This plain speaking did not earn him an answering smile, for Prudence's attention had indeed already been captured by two of her sisters, who had descended upon her with gushes of excitement and waterfalls of flowery words. Ledbetter found these two a little tiresome, though the same could not be said for the youngest, Lizzie, who had a decided penchant for mischief.
He felt certain it was Lizzie who had managed to mix the soap in his shaving kit with whitewash that morning. He would have painted himself white had not his borrowed valet discovered the trick. Ledbetter could not be sure whether the prank had been done in fun or in anger. In neither case would he have informed his host, but he noticed the youngest Stockworth hanging back now, and he directed a neutral gaze upon her and beckoned with a finger.
"Don't you plan to wish us well?" he inquired when she dutifully presented herself.
A younger version of Prudence, with long auburn hair and eyes too large for her face, she looked doubtful. "I would rather Prudence weren't going away," she said.
"Lizzie!" her mother interjected. "Really, you say the oddest things, child. Lord Ledbetter will think you a graceless scamp."
"Not at all," he assured her. "She'll miss her sister. That is only to be expected." And then, no doubt owing to the headiness of the occasion, he added, "Perhaps you will come to visit us, Lizzie."
The girl blinked at him. "When?"
Having already regretted the impulse, he said offhandedly, "Sometime in the months ahead, I should think."
Lizzie met his gaze for a moment and then turned away without comment. Ledbetter felt slightly discomposed by her obvious dismissal of his poor attempt to placate her. He had, once or twice, thought he detected the same kind of bluntly dismissive attitude in Prudence, but no sooner would he try to put his finger on an instance than it would slip away, and she would seem quite unexceptionable to him again.
His bride was now receiving her parents' enthusiastic best wishes. He observed her composure with appreciation. She was astute enough to know precisely how delighted her family was with this turn of events, and how lucky they thought her, but she gave no hint that their reaction was out of the ordinary. She might have been engaged to him for three years, as she had been to the Porlonsby fellow, for all the state of nerves she exhibited.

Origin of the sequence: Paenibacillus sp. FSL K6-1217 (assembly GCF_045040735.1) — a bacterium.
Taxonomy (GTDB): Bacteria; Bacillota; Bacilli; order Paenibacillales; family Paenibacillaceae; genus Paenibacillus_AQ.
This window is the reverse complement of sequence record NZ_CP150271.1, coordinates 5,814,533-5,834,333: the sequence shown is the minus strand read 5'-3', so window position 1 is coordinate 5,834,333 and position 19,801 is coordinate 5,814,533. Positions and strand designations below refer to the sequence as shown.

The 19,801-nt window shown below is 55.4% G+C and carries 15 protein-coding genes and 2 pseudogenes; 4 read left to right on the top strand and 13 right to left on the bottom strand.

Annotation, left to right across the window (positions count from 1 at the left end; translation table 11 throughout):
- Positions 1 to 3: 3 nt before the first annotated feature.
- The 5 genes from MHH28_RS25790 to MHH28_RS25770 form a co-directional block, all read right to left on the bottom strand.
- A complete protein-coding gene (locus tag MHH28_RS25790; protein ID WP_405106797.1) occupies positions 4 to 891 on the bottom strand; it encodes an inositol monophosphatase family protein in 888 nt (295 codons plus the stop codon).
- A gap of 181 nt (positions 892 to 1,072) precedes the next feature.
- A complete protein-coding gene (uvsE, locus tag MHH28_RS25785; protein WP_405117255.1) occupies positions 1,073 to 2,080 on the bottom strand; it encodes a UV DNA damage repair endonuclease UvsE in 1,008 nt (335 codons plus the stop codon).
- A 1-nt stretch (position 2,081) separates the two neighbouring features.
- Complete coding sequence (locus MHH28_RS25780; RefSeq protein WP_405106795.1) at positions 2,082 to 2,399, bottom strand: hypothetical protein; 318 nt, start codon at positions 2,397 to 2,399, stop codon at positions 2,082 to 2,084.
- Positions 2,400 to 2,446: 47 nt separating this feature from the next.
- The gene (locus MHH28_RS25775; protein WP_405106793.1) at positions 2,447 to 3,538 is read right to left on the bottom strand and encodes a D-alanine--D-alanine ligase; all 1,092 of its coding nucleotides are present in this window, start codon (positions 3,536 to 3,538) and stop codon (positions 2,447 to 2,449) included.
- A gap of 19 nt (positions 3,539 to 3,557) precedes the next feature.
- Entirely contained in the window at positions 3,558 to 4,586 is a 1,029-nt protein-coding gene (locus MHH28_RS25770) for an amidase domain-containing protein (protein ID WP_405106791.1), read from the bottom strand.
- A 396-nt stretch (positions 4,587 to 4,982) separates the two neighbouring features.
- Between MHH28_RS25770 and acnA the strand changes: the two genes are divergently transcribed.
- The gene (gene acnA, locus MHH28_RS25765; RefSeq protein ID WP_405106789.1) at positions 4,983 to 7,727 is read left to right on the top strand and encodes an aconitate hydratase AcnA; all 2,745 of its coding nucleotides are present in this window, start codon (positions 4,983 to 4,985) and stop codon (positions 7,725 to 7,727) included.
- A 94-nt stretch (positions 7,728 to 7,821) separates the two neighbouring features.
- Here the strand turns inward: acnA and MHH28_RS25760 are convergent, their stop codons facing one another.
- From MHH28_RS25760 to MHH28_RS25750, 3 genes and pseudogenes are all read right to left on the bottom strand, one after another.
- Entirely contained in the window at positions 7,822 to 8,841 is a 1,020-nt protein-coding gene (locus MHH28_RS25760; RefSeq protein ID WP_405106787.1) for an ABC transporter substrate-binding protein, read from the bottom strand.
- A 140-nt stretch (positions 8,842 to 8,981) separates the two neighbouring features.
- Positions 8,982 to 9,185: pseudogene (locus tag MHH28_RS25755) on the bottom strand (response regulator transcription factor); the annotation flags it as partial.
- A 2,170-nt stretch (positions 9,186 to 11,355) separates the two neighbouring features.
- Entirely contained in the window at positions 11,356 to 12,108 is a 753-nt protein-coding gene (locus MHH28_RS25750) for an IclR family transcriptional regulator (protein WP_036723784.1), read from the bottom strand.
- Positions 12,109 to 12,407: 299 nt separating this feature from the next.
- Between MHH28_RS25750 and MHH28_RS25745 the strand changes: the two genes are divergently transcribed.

And then it was time for him to take her in to the sumptuous breakfast her family was providing as the wedding feast. Very practical of them to arrange for an early start to the day, so that he and his bride might be on their way and travel a fair distance before halting for the night on their way to Salston. With his post chaise and four he trusted they would need but one night on the road.
Prudence placed her hand firmly on his arm and smiled up at him. "I hope you're in good appetite, my lord," she said. "Mama has been to some trouble to make this as lavish a feast as the Venetian breakfast she accompanied me to some years ago in London."
"Trust me to appreciate even the most negligible potted viand," Ledbetter assured her. He liked the feel of her hand on his arm, liked the way she took her place beside him at the table with the ease of long association. Thank God there was no timidity here! He had been wise indeed to choose a woman of maturity rather than a green girl.
Her uncles and cousins proposed toasts. Her father and a neighbor proposed toasts. When it was Ledbetter's turn to do the honors, he lifted his glass to his bride and said, "To my wife, a treasure of beauty, intelligence and both sense and sensibility. May I prove worthy of her love and devotion."
Harriet's brows rose at this, but Ledbetter took little notice of her skepticism. What, after all, was so difficult about being a husband? Harriet's own lord and master was hardly an example of rectitude. And yet his sister loved Markham to distraction, didn't she? There was no reason why Prudence shouldn't grow to feel an equal estimation for himself. In fact, he believed he could see it forming already. Her eyes were luminous, her lips bowed into an engaging smile. An air of sweet abandon clung to her. Would that they were alone at this very moment!
At least, Ledbetter thought that until his bride rose from the table. Then her luminescence appeared to be a product of her having drunk too much of her father's very passable champagne. Prudence stood a little unsteadily on her feet, staring owlishly at him.
"I beg your pardon!" she exclaimed, covering a hiccup with her dainty hand. "I fear I'm not accustomed to spirits at this hour of the day."
Ledbetter laughed and pressed her hand to his lips. It would do no harm for her family to see such a token of his affection. "Will you be able to change into your traveling costume?"
She nodded, but looked around hopefully and smiled with relief when Lizzie appeared at her side. "Lizzie will come with me," she told him unnecessarily.
The baron watched her go with some misgivings. Did he really know her at all? What if she proved to be one of those women who imbibed too much alcohol on every social occasion? Or worse, who drank from morning to night. He had seen no evidence of such habits during his stay, but naturally she would be on her best behavior.
He found Harriet at his side and looked to his sister for reassurance. "I fear my bride is not accustomed to champagne," he remarked with a rueful tilt of his brows.